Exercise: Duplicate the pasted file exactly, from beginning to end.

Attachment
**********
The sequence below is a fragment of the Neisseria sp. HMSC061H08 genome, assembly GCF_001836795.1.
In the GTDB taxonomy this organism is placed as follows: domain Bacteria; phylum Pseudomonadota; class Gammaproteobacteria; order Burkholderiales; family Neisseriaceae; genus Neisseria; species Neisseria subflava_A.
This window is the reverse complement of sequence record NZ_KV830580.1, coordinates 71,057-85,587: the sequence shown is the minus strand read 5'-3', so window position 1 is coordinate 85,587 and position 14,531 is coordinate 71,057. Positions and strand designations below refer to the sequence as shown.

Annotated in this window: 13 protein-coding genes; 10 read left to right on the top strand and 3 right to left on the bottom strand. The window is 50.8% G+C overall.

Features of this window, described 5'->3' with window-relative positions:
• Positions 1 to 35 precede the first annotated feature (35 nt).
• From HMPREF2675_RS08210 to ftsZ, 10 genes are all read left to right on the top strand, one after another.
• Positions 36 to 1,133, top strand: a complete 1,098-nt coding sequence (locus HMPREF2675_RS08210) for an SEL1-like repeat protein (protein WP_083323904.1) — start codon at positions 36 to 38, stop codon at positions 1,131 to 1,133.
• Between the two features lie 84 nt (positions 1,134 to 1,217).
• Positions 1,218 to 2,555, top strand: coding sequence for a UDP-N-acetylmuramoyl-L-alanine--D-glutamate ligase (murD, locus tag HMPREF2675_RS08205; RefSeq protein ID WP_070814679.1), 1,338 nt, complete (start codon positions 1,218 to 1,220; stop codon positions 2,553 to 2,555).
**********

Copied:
The sequence below is a fragment of the Neisseria sp. HMSC061H08 genome, assembly GCF_001836795.1.
In the GTDB taxonomy this organism is placed as follows: domain Bacteria; phylum Pseudomonadota; class Gammaproteobacteria; order Burkholderiales; family Neisseriaceae; genus Neisseria; species Neisseria subflava_A.
This window is the reverse complement of sequence record NZ_KV830580.1, coordinates 71,057-85,587: the sequence shown is the minus strand read 5'-3', so window position 1 is coordinate 85,587 and position 14,531 is coordinate 71,057. Positions and strand designations below refer to the sequence as shown.

Annotated in this window: 13 protein-coding genes; 10 read left to right on the top strand and 3 right to left on the bottom strand. The window is 50.8% G+C overall.

Features of this window, described 5'->3' with window-relative positions:
• Positions 1 to 35 precede the first annotated feature (35 nt).
• From HMPREF2675_RS08210 to ftsZ, 10 genes are all read left to right on the top strand, one after another.
• Positions 36 to 1,133, top strand: a complete 1,098-nt coding sequence (locus HMPREF2675_RS08210) for an SEL1-like repeat protein (protein WP_083323904.1) — start codon at positions 36 to 38, stop codon at positions 1,131 to 1,133.
• Between the two features lie 84 nt (positions 1,134 to 1,217).
• Positions 1,218 to 2,555, top strand: coding sequence for a UDP-N-acetylmuramoyl-L-alanine--D-glutamate ligase (murD, locus tag HMPREF2675_RS08205; RefSeq protein ID WP_070814679.1), 1,338 nt, complete (start codon positions 1,218 to 1,220; stop codon positions 2,553 to 2,555).